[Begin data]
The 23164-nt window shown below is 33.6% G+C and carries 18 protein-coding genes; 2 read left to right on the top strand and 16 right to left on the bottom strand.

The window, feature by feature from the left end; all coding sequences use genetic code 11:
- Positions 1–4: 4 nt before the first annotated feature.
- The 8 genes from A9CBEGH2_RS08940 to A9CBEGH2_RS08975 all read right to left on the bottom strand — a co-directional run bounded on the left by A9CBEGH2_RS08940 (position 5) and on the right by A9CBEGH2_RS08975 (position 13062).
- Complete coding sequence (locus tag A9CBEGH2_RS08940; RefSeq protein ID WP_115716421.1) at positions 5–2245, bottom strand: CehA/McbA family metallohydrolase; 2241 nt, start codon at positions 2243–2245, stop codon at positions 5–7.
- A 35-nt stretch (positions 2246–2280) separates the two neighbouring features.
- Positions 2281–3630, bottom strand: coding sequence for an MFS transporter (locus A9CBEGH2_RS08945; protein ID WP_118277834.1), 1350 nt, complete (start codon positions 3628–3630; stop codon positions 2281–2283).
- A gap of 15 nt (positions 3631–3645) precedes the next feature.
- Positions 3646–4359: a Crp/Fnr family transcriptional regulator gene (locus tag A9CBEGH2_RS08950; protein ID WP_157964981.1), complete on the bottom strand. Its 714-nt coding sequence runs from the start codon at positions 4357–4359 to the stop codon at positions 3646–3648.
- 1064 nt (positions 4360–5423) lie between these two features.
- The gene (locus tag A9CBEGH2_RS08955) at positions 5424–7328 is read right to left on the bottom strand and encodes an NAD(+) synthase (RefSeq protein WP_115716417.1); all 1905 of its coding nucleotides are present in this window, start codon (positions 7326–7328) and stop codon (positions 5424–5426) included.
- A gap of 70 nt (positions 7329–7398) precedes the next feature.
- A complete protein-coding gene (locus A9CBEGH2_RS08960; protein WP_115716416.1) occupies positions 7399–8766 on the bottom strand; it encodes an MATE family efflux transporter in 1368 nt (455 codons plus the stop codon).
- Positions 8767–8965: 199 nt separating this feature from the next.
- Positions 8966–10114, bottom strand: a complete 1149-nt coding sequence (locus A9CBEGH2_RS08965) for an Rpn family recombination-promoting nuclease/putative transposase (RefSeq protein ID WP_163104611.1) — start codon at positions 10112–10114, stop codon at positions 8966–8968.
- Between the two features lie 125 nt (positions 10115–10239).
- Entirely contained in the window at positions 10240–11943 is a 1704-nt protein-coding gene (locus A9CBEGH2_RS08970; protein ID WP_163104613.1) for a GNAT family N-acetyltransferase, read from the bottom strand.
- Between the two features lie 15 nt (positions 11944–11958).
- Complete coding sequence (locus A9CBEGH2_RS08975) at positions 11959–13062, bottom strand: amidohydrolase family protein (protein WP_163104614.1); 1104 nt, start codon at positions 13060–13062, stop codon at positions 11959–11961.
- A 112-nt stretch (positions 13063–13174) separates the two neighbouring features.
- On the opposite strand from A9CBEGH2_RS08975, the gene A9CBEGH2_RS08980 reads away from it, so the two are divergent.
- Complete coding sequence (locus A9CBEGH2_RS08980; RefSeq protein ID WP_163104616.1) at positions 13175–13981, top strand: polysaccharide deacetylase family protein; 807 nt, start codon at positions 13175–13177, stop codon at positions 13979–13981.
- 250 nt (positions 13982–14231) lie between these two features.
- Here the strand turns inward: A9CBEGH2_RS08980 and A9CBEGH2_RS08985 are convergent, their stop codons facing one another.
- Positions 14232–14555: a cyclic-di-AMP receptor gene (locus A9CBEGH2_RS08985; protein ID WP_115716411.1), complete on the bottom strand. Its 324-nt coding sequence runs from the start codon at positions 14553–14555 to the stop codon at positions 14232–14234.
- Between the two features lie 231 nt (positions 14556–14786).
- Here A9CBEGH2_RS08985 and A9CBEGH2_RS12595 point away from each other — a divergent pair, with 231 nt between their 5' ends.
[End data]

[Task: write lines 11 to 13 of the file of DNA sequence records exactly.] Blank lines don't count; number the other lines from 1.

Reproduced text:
- The gene (locus tag A9CBEGH2_RS08955) at positions 5424–7328 is read right to left on the bottom strand and encodes an NAD(+) synthase (RefSeq protein WP_115716417.1); all 1905 of its coding nucleotides are present in this window, start codon (positions 7326–7328) and stop codon (positions 5424–5426) included.
- A gap of 70 nt (positions 7329–7398) precedes the next feature.
- A complete protein-coding gene (locus A9CBEGH2_RS08960; protein WP_115716416.1) occupies positions 7399–8766 on the bottom strand; it encodes an MATE family efflux transporter in 1368 nt (455 codons plus the stop codon).